Death is the last enemy and it will not last. Death will not win. This is what we celebrate every Sunday, and this what we celebrate on Easter. God has given us hope in this life and through the resurrection God will give us life after death—not just life “in heaven” after death, but life after life after death in the new heaven and new earth.

God will not abandon his loved ones in the grave. Life wins. Death loses.

Discussion Questions:

  1. Is death an enemy? In what sense?
  2. Identify the contrasts that appear in 1 Corinthians 15:19-28. What do they tell you about our hope?
  3. What does it mean to say that Jesus is the “first fruits” of the coming harvest?
  4. How has hope shaped your life? What difference has it made? In what way have you experienced hope in the face of death?

Hungering for a New Day (Lenten Reflections on Psalm 118)

March 24, 2010

Text: Psalm 118 (see this post also)

The resounding refrain of this Psalm—the climactic confession of Israel—is worth repeating…over and over and over, “His steadfast love endures forever.” Psalm 118 beings and ends with this confession. It invites Israel and all those who fear Yahweh to praise the enduring love of God.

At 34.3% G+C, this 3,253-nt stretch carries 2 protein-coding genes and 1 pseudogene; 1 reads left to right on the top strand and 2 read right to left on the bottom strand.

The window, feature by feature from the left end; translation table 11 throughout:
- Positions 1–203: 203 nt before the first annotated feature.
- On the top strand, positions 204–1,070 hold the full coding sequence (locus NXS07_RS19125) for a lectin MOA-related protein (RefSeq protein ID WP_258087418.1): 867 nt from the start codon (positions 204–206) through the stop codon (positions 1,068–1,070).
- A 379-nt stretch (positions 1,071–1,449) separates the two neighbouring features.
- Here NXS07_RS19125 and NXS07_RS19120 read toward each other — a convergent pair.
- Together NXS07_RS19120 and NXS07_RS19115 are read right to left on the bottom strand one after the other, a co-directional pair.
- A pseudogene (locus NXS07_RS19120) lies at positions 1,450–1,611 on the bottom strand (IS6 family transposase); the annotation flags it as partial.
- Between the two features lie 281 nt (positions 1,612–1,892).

It rings true throughout the whole history of Israel. From the calling of Abraham to the Exodus to return for Babylonian exile, “the steadfast love of Yahweh endures forever.” This is the stability of Israel’s faith; it is the one thing we can count on. God loves, he loves faithfully and he loves unchangingly.

Psalm 118 is the testimony of one believer’s experience which anticipates Jesus’ own experience. Indeed, it is our experience as well.

This Psalmist, as he comes to the temple, recalls the harrowing experience of the recent past. He was distressed and troubled; surrounded and almost defeated. Yahweh disciplined him severely and the Psalmist remembered his trouble.

But the steadfast love of the Lord is forever. Yahweh helped, delivered and rescued. Yahweh provided strength and courage in the crisis. Yahweh gave life when death surrounded him.

And now the Psalmist comes to the temple to offer a thanksgiving sacrifice. Open the gates! Let the triumphant one enter! The Lord has saved him; let us give thanks to the Lord.